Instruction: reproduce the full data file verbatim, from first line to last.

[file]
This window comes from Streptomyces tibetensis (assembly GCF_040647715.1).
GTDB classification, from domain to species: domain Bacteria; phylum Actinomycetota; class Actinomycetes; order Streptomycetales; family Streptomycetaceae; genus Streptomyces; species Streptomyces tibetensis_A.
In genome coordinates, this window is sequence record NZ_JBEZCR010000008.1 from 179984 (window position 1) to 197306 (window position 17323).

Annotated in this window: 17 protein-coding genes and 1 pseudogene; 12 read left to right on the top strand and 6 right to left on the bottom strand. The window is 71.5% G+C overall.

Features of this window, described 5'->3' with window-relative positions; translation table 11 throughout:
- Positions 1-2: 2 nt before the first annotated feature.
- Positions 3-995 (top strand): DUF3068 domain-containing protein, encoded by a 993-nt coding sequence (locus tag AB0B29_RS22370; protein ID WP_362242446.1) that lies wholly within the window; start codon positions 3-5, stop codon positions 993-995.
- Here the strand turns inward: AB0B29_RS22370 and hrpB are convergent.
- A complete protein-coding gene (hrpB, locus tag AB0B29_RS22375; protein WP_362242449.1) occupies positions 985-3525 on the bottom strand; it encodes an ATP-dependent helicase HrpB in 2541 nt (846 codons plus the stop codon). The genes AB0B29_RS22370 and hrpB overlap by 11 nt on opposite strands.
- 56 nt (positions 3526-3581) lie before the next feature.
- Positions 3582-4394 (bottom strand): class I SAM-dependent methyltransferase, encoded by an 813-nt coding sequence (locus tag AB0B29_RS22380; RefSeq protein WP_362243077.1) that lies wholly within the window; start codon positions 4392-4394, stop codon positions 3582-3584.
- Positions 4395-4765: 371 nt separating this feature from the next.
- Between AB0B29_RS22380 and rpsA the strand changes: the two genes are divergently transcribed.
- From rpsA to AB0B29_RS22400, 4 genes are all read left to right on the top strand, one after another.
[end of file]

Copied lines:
This window comes from Streptomyces tibetensis (assembly GCF_040647715.1).
GTDB classification, from domain to species: domain Bacteria; phylum Actinomycetota; class Actinomycetes; order Streptomycetales; family Streptomycetaceae; genus Streptomyces; species Streptomyces tibetensis_A.
In genome coordinates, this window is sequence record NZ_JBEZCR010000008.1 from 179984 (window position 1) to 197306 (window position 17323).

Annotated in this window: 17 protein-coding genes and 1 pseudogene; 12 read left to right on the top strand and 6 right to left on the bottom strand. The window is 71.5% G+C overall.

Features of this window, described 5'->3' with window-relative positions; translation table 11 throughout:
- Positions 1-2: 2 nt before the first annotated feature.
- Positions 3-995 (top strand): DUF3068 domain-containing protein, encoded by a 993-nt coding sequence (locus tag AB0B29_RS22370; protein ID WP_362242446.1) that lies wholly within the window; start codon positions 3-5, stop codon positions 993-995.
- Here the strand turns inward: AB0B29_RS22370 and hrpB are convergent.
- A complete protein-coding gene (hrpB, locus tag AB0B29_RS22375; protein WP_362242449.1) occupies positions 985-3525 on the bottom strand; it encodes an ATP-dependent helicase HrpB in 2541 nt (846 codons plus the stop codon). The genes AB0B29_RS22370 and hrpB overlap by 11 nt on opposite strands.
- 56 nt (positions 3526-3581) lie before the next feature.
- Positions 3582-4394 (bottom strand): class I SAM-dependent methyltransferase, encoded by an 813-nt coding sequence (locus tag AB0B29_RS22380; RefSeq protein WP_362243077.1) that lies wholly within the window; start codon positions 4392-4394, stop codon positions 3582-3584.
- Positions 4395-4765: 371 nt separating this feature from the next.
- Between AB0B29_RS22380 and rpsA the strand changes: the two genes are divergently transcribed.
- From rpsA to AB0B29_RS22400, 4 genes are all read left to right on the top strand, one after another.